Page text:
Global warming shrinks mountains

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bayouboy
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Global warming shrinks mountains

Post by bayouboy » Mon Aug 04, 2008 8:26 pm

Has anyone thought about this besides me... If the height of a mountain is measured from "seal level" and global warming is causing the seas to rise then the mountains are shrinking. I know the height of the mountain isn't changing, but the terms for our measurements need to change. We need a standard. They may have already changed it...
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Re: Global warming shrinks mountains

Post by Doug Shaw » Mon Aug 04, 2008 8:39 pm

If you're going to be anal, don't be half-assed about it. :wink: "Sea level" is just an abstract concept, not an absolute, concrete, measured value or position. How could it be? Consider the tides...

Since we're being anal, yes, the height of the mountains is changing. Some are rising, some are falling. They are doing so imperceptably from our perspective, but they are changing nonetheless. Continental plates colliding are forcing mountains higher, while weathering (and human activies) are reducing the height of the mountains.

You might appreciate this old thread.
Last edited by Doug Shaw on Mon Aug 04, 2008 8:45 pm, edited 1 time in total.
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Re: Global warming shrinks mountains

Post by GIS_Dave » Mon Aug 04, 2008 8:44 pm

Doug Shaw wrote:If you're going to be anal, don't be half-assed about it. :wink: "Sea level" is just an abstract concept, not an absolute, concrete, measured value or position. How could it be? Consider the tides...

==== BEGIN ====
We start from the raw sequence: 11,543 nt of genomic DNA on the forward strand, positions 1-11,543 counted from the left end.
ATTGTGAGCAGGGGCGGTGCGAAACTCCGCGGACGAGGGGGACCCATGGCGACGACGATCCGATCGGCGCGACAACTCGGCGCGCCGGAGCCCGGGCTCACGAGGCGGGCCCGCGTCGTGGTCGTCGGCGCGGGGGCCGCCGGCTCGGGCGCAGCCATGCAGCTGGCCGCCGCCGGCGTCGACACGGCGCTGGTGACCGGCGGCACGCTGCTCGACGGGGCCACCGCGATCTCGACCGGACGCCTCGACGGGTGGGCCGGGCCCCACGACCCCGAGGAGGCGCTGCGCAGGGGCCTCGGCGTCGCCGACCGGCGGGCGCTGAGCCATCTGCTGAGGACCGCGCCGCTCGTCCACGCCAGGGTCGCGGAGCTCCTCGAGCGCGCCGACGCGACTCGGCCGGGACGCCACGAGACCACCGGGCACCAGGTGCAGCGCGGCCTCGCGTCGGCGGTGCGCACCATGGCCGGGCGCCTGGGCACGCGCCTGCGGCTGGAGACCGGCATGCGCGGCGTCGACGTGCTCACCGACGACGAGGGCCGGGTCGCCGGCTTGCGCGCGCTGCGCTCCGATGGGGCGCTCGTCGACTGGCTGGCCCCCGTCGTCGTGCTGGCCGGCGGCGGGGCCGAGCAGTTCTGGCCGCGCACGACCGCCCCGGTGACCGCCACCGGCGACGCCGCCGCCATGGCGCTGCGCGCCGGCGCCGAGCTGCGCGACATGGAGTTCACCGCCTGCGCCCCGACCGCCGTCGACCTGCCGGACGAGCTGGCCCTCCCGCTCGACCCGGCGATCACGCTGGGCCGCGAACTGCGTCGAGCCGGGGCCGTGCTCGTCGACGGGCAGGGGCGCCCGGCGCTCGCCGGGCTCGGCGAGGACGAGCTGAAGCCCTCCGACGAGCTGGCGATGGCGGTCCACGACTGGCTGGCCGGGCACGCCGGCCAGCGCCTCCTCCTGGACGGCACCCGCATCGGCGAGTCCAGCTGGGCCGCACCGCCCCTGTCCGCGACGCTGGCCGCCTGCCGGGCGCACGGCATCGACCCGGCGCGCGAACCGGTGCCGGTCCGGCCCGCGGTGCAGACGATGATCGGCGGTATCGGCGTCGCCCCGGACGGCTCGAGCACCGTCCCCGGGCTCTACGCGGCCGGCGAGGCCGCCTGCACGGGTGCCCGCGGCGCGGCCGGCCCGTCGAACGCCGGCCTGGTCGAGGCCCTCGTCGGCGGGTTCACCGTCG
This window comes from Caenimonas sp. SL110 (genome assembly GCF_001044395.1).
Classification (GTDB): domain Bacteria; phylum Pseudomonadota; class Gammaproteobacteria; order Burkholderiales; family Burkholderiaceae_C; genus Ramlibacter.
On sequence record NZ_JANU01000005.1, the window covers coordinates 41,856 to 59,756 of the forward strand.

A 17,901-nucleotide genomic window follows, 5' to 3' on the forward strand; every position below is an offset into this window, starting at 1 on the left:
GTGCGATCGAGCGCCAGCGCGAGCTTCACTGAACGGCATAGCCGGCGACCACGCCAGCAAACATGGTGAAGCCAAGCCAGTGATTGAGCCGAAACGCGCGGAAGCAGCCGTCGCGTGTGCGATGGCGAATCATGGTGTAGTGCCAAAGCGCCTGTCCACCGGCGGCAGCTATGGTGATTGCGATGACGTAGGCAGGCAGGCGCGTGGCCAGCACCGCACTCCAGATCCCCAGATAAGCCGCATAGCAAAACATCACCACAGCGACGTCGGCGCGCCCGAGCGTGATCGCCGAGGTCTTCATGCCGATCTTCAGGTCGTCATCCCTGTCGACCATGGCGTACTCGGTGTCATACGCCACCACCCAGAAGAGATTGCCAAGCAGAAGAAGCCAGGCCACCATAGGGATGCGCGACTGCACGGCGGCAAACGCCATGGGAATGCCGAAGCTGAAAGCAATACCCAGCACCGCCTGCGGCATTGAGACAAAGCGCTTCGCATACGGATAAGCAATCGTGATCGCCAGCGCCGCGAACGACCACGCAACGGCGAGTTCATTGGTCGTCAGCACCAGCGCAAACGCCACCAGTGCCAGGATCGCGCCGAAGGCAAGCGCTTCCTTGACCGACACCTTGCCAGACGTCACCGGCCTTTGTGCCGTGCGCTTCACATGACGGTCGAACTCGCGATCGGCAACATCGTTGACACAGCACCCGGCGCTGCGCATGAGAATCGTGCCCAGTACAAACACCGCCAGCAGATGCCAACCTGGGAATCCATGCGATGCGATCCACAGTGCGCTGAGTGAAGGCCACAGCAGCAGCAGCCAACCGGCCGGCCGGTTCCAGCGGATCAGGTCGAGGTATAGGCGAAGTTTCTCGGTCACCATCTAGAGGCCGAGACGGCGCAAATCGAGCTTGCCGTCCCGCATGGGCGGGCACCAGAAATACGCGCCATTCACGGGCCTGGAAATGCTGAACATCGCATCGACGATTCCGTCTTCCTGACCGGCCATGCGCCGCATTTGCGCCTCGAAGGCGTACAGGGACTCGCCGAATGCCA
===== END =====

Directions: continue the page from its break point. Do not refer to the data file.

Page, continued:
that's why they officially use the term "mean sea level" when recording elevations triangulated with gps technology
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Re: Global warming shrinks mountains

Post by jhodlof » Mon Aug 04, 2008 8:53 pm

The USGS, which is responsible for the surveying of the 14ers and other mountains, uses mean sea level. Its the average of the tides, basically. If it weren't used a mountain could gain and lose 10 feet in the Colorado area and as much as 20 feet or more in Alaska with the tides. But isn't any measurement of a mountain rather arbitrary? Is a 14,001' mountain really more important to climb than a 13,997' one? If you use the metric system a 14er is pretty much irrelevant anyway, its all about 4,000 meter mountains to the rest of the world. I did Elbert again today, but I didn't feel that I was really 14,433' above the mean sea level. I couldn't tell the difference in height between it and any other 14er I have done, or any mountain I could see in the area. In the end, is it really the height that makes a mountain (in our area), isn't it more the challenge of the hike or climb and the view that comes with it? Well, maybe its just the height if you are a peak bagger, but I think differently. I did Hesperus Mountain (13,232') a few weeks back (trip report forth coming). I thought it was the hardest mountain I've ever done. It was lots of lose scree and talus and was very steep climbing in places. I saw only 3 other people the entire time and had an excellent climb. Yet its little known to most people because its not a famous 14er, still I liked it a lot more than Elbert today and Pikes last week. It was certainly more challenging. I'm rambling now.
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Re: Global warming shrinks mountains